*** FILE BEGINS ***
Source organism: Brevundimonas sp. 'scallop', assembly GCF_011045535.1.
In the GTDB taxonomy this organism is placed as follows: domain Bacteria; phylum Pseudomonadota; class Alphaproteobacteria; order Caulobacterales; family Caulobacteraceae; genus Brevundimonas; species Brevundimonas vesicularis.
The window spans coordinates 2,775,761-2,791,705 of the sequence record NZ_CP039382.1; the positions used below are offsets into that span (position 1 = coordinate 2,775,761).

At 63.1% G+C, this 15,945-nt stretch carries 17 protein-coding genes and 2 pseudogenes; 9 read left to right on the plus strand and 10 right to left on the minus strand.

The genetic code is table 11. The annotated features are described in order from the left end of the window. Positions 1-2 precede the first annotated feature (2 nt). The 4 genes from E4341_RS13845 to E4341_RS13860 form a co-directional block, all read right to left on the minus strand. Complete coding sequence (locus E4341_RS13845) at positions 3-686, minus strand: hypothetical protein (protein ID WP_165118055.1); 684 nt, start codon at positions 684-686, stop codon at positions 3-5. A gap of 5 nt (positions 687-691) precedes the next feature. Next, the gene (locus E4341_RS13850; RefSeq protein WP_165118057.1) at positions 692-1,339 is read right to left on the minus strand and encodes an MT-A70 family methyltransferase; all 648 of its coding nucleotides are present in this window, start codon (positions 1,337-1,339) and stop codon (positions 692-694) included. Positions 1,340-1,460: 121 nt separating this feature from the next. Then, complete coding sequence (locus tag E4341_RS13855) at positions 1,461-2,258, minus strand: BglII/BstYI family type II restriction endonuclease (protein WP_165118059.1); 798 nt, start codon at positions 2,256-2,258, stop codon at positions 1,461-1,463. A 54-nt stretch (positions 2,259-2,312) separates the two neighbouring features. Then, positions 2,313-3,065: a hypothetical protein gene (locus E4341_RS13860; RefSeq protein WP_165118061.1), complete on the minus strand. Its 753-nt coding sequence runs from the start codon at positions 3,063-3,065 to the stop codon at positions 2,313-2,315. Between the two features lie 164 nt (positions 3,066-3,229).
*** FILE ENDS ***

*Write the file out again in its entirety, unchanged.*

Source organism: Brevundimonas sp. 'scallop', assembly GCF_011045535.1.
In the GTDB taxonomy this organism is placed as follows: domain Bacteria; phylum Pseudomonadota; class Alphaproteobacteria; order Caulobacterales; family Caulobacteraceae; genus Brevundimonas; species Brevundimonas vesicularis.
The window spans coordinates 2,775,761-2,791,705 of the sequence record NZ_CP039382.1; the positions used below are offsets into that span (position 1 = coordinate 2,775,761).

At 63.1% G+C, this 15,945-nt stretch carries 17 protein-coding genes and 2 pseudogenes; 9 read left to right on the plus strand and 10 right to left on the minus strand.

The genetic code is table 11. The annotated features are described in order from the left end of the window. Positions 1-2 precede the first annotated feature (2 nt). The 4 genes from E4341_RS13845 to E4341_RS13860 form a co-directional block, all read right to left on the minus strand. Complete coding sequence (locus E4341_RS13845) at positions 3-686, minus strand: hypothetical protein (protein ID WP_165118055.1); 684 nt, start codon at positions 684-686, stop codon at positions 3-5. A gap of 5 nt (positions 687-691) precedes the next feature. Next, the gene (locus E4341_RS13850; RefSeq protein WP_165118057.1) at positions 692-1,339 is read right to left on the minus strand and encodes an MT-A70 family methyltransferase; all 648 of its coding nucleotides are present in this window, start codon (positions 1,337-1,339) and stop codon (positions 692-694) included. Positions 1,340-1,460: 121 nt separating this feature from the next. Then, complete coding sequence (locus tag E4341_RS13855) at positions 1,461-2,258, minus strand: BglII/BstYI family type II restriction endonuclease (protein WP_165118059.1); 798 nt, start codon at positions 2,256-2,258, stop codon at positions 1,461-1,463. A 54-nt stretch (positions 2,259-2,312) separates the two neighbouring features. Then, positions 2,313-3,065: a hypothetical protein gene (locus E4341_RS13860; RefSeq protein WP_165118061.1), complete on the minus strand. Its 753-nt coding sequence runs from the start codon at positions 3,063-3,065 to the stop codon at positions 2,313-2,315. Between the two features lie 164 nt (positions 3,066-3,229).